No one knows for sure. Dark matter was proposed by Swiss-American astronomer Fritz Zwicky (1898–1974) in 1933 to explain why the Coma galaxy cluster appeared to have a stronger gravitational field than expected if it were composed of matter that interacts with light.
The simplest model, constructed only to explain astronomical observations, asserted dark matter is a material that neither blocks nor emits light. Because adding a mysterious particle isn’t the most elegant solution, scientists tried to imagine ways in which ordinary matter could hide from light.
For example, some scientists suggested dark matter might be ordinary matter – a dead star, or something else that, once cool, is hard to detect. Or, perhaps, it is bound inside black holes, from which no light can escape.
The objects would have left imprints on the cosmic microwave background, or on the proportions of elements produced in fusion reactions during the universe’s first few minutes. Astronomers don’t observe either of these imprints today. Also, such “baryonic dark matter” should form structures in our galaxy’s halo we don’t see today: Massive Compact Halo Objects (MACHOs). Groups have searched for MACHOs but have not found them.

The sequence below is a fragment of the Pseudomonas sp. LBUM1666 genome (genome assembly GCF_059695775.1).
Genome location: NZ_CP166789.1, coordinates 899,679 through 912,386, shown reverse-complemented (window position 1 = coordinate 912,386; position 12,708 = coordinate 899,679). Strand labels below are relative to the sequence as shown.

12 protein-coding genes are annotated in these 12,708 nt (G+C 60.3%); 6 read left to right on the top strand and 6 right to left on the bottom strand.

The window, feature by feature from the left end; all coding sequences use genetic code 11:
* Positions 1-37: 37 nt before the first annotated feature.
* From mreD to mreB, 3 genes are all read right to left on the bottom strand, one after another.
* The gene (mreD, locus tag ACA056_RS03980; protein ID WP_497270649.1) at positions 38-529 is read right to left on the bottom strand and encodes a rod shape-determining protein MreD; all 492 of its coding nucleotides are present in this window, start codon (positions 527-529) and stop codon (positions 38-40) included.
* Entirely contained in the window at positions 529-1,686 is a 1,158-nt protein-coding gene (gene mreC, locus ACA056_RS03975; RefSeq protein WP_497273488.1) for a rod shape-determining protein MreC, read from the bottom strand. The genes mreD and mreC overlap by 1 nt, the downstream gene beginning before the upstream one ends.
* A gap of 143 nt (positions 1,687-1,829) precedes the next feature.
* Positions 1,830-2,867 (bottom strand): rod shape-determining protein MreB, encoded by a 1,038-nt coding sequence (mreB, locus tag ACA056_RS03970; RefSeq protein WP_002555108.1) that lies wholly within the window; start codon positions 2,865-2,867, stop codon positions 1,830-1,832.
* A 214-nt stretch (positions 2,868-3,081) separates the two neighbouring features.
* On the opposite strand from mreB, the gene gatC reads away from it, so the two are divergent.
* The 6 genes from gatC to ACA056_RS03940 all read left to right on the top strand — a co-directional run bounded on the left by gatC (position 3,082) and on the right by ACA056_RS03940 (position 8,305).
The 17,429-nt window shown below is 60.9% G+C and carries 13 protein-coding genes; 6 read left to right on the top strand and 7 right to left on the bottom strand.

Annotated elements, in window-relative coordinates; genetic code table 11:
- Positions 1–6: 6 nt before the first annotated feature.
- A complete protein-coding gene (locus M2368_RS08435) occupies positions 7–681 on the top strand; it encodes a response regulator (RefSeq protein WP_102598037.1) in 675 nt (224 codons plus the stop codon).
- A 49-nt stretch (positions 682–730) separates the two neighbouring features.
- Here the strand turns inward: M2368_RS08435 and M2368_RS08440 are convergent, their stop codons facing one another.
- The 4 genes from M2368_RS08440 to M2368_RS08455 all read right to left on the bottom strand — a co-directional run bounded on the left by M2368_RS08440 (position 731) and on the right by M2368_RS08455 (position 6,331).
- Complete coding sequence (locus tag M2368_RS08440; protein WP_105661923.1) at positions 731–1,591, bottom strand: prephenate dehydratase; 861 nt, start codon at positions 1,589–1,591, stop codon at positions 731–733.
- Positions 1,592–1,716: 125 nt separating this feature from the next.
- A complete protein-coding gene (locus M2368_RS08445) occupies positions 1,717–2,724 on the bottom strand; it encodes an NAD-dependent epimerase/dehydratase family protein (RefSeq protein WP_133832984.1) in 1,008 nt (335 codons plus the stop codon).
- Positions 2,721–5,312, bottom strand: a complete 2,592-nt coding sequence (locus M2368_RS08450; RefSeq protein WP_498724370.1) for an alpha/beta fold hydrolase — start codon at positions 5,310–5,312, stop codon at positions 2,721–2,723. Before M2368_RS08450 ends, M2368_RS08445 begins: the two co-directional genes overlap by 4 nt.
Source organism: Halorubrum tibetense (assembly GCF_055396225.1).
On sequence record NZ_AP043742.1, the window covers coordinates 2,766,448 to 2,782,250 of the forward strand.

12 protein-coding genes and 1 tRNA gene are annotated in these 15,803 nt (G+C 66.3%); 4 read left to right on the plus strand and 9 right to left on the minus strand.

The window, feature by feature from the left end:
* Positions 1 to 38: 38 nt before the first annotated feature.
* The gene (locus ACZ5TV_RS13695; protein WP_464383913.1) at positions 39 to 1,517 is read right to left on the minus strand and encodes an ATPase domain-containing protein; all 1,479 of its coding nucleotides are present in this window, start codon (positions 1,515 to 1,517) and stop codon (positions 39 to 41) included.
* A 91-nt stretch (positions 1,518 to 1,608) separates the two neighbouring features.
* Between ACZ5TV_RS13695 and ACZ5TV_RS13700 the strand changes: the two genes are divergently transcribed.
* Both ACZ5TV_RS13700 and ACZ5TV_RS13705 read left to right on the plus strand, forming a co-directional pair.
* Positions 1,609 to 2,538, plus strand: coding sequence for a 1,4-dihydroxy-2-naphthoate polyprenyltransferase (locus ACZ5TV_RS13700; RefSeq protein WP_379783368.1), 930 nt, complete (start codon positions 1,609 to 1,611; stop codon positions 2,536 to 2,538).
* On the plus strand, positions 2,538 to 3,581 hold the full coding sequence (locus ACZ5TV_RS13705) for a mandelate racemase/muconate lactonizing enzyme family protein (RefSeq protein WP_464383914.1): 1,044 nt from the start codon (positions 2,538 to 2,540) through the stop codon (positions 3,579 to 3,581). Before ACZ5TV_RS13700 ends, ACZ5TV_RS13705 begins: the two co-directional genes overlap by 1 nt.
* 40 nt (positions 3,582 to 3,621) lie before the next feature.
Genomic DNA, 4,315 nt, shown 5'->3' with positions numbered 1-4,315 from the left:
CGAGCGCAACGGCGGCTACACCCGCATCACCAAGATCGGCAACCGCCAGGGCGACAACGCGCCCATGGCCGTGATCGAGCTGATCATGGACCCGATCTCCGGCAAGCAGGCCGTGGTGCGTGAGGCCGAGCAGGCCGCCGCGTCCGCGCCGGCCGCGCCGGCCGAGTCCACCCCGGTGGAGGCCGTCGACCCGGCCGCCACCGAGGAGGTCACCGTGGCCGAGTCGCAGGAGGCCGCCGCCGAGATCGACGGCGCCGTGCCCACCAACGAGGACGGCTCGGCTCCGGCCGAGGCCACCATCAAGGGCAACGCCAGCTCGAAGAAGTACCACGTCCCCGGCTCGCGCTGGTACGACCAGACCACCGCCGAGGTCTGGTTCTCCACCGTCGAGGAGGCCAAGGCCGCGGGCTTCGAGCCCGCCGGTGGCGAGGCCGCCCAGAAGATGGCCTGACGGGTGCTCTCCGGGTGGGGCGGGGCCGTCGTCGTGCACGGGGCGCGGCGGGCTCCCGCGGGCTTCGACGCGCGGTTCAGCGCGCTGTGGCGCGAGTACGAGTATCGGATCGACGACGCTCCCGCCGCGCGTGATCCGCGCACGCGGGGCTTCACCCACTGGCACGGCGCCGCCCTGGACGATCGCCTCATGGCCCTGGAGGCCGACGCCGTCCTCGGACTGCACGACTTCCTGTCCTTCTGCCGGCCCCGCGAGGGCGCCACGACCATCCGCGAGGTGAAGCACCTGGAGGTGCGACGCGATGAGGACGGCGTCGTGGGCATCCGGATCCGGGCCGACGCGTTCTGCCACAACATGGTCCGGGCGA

Some theories predict dark-matter particles do interact with other kinds of ordinary matter, but only weakly. These Weakly Interacting Massive Particles (WIMPs) are the alternative to MACHOs.
Experiments to detect such particles are being built. The Chicagoland Observatory for Underground Particle Physics is building a detector to look for an observable recoil from the collision of a dark-matter particle with an ordinary nucleus.
Meanwhile, when theorists construct new models of particle physics, they watch for any particle that behaves like dark matter. They look for something that interacts weakly, if at all, with ordinary forces such as electromagnetism (light), and the weak and strong nuclear forces, which are associated with nuclear reactions.
Dark matter, when it is found, will be recognizable as something stable that doesn’t decay into ordinary matter, something heavy and slow-moving enough that it doesn’t fly out of the clusters that started this debate, and something that light and the nuclear forces pass through almost unimpeded.
– Simon Dedeo, Princeton University, Princeton, New Jersey